THE VARIOUS DEGREES OF GLYCOSURIA AND THEIR OSCILLATIONS.
The question that has always to be determined in judging of a given case is : To what extent is the individual able to consume carbo hydrates in his body? We have seen that the healthy man is fully prepared to deal with very large quantities of carbohydrates by (1) burning a part at once, thereby meeting the requirements of heat production and labor, (2) storing up a second portion in the form of glycogen, (3) slowly converting another portion into fat, and (4) ex creting a fourth, very small, part in the urine, in cases in which carbohydrates have been ingested in unduly large amounts and at short intervals. Now in a diabetic the first three of these modes of sugar disposal are in some way interfered with, and the extent of the fourth serves as a measure of the degree of this interference. The more of a given quantity of sugar, introduced into the organism for purposes of estimation, that appears again in the urine, the more pronounced will the interference with the consumption of sugar be regarded. Naturally, in order to find the degree in which the sugar excretion occurs, we must have a standard measure which we can use as a basis for our calculations.
A procedure which was suggested independently of each other by I. Seegen and M. Traube, and which has been found to answer the purpose admirably in practice, is the following : The condition of the urine, when the patient is on a diet absolutely free from carbo hydrates, is first ascertained. According as it is then free from sugar or not, a distinction is made between mild and severe cases. I prefer to use the term mild and severe glycosuria.
a. Mild Glycosuria. is characterized by the fact that the urine becomes sugar-free within a few days after all carbohydrates have been withdrawn from the diet, and only when the carbohydrates are again ingested does sugar reappear in the urine. Let us under stand clearly the conditions present. Even when carbohydrates are withdrawn from the diet the organism is by no means sugar-free.
Sugar is continually formed from the albumin and, as I believe, under certain circumstances from fat as well. But all these carbohydrates, set free in the body during regressive metamorphosis of highly con stituted molecules, are formed very slowly, and a sudden flooding of the organism with carbohydrates can never occur in this way. If the diabetic's power of consuming carbohydrates is only moderately restricted, the organism is well able to dispose of these slowly formed quanta of grape sugar and excretes none in the urine.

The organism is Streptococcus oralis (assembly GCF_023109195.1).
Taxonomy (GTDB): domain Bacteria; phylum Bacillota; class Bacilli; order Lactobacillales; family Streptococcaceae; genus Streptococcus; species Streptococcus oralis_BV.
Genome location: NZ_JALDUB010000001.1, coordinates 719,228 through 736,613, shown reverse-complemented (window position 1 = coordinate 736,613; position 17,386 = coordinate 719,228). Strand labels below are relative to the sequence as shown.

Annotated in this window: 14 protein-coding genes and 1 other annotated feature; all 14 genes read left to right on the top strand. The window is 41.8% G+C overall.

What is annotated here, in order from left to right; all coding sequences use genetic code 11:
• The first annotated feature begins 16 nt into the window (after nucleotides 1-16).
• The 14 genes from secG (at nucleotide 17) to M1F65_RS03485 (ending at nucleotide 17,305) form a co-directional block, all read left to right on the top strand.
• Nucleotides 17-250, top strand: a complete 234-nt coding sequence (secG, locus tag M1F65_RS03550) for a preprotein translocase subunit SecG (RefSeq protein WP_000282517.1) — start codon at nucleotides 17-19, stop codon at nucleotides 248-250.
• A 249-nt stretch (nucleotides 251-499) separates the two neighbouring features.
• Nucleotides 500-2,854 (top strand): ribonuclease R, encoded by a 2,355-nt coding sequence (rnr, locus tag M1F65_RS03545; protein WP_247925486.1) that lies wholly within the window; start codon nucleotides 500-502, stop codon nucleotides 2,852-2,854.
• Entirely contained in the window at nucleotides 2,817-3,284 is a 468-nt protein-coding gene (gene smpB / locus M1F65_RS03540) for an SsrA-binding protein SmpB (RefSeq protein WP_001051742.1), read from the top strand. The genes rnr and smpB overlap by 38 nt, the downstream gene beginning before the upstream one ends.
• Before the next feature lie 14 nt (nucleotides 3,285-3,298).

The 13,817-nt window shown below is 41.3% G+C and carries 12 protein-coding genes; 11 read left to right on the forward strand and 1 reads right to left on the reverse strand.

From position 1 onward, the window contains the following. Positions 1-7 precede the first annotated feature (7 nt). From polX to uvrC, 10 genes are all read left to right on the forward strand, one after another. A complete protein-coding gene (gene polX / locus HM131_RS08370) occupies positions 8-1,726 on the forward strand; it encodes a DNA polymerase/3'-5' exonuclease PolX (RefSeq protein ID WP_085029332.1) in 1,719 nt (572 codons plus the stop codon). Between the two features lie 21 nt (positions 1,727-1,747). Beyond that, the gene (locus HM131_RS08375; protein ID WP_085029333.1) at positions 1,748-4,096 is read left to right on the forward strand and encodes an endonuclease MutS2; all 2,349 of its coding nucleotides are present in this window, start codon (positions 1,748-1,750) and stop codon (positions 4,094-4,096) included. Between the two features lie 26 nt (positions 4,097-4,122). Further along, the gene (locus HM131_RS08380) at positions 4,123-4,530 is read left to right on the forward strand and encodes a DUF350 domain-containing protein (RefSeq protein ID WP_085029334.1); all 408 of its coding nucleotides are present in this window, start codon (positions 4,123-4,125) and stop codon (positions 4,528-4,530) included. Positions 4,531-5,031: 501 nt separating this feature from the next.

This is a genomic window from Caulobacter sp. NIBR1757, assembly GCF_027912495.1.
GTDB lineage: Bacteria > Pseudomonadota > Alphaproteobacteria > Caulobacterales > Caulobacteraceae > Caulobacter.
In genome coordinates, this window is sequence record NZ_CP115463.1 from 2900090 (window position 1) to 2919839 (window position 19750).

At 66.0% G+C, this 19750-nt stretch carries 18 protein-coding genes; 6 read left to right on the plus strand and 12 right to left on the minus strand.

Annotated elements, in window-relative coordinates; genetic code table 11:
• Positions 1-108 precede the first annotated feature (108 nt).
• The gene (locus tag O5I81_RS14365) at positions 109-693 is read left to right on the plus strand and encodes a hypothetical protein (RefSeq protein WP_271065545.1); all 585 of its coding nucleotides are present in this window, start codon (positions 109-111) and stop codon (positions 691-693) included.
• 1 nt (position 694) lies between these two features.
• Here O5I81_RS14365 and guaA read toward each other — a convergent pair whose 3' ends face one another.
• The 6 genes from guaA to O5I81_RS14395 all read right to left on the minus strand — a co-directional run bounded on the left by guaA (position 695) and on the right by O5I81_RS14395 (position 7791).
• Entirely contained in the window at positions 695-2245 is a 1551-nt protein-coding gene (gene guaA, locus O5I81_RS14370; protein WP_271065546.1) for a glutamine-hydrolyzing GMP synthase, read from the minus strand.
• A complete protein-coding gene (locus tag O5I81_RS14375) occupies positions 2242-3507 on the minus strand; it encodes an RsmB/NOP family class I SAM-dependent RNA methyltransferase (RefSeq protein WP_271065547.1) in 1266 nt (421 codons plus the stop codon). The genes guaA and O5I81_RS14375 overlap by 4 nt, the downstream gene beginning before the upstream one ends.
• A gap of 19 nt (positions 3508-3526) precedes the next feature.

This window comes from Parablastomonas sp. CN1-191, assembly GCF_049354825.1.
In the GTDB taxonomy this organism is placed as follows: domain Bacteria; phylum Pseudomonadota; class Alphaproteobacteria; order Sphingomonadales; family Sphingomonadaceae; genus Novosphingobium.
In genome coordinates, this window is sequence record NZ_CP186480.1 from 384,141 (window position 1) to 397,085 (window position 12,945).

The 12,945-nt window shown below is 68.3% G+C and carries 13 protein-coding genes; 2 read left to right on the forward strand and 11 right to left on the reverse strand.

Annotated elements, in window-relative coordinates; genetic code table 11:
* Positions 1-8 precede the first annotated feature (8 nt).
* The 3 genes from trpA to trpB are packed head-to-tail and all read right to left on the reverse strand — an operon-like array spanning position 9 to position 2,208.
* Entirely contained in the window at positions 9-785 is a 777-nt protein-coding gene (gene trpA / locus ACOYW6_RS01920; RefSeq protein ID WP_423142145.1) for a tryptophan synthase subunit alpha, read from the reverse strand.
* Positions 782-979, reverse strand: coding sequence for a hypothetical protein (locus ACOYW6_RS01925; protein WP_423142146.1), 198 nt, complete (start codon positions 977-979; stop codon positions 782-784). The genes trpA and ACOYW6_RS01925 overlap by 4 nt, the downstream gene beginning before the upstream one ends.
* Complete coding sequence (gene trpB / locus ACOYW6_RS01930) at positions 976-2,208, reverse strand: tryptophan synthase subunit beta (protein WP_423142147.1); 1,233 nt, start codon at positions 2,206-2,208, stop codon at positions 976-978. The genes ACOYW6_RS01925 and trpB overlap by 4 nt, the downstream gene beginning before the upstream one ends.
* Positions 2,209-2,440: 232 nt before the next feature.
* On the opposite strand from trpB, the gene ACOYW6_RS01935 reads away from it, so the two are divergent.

These "mild cases" present every form of gradation. Some pa tients are free from glycosuria only when the food contains absolutely no sugar; others again may take carbohydrates in small quantities, perhaps 40 to 60 grams in divided doses throughout the day, with out becoming glycosuric, but if they should take this amount at one dose, they would immediately pass a portion of it in the urine. The mechanism of this is easily understood : the organs are capable of attending to the carbohydrates passing into the circulation slowly a little at a time, but are unable to cope with them when suddenly in troduced in quantity. In other patients we can give with safety still larger amounts, 100 to 150 grains of carbohydrates being easily disposed of, sugar appearing in the urine only when this limit is exceeded.
In order to obtain comparable values I always start with the same fixed diet—a standard diet. Before the patient is finally put upon it I prescribe a gradual reduction of carbohydrates, not shut ting them off suddenly and entirely. My standard diet, in which in the case of the poor I substitute other cheaper articles but of the same nutritive values, is the following: Breakfast: 5 gm. of tea steeped in 200 c.c. of water; 150 gin, of ham; one egg.
Lunch: 200 gm. cold roast beef; 60 gm. fresh cucumber with 5 vinegar, 10 gm. olive oil, and salt and pepper to taste; 20 c.c. brandy with 400 c.c. Apollinaris water; 60 c.c. coffee without milk or sugar.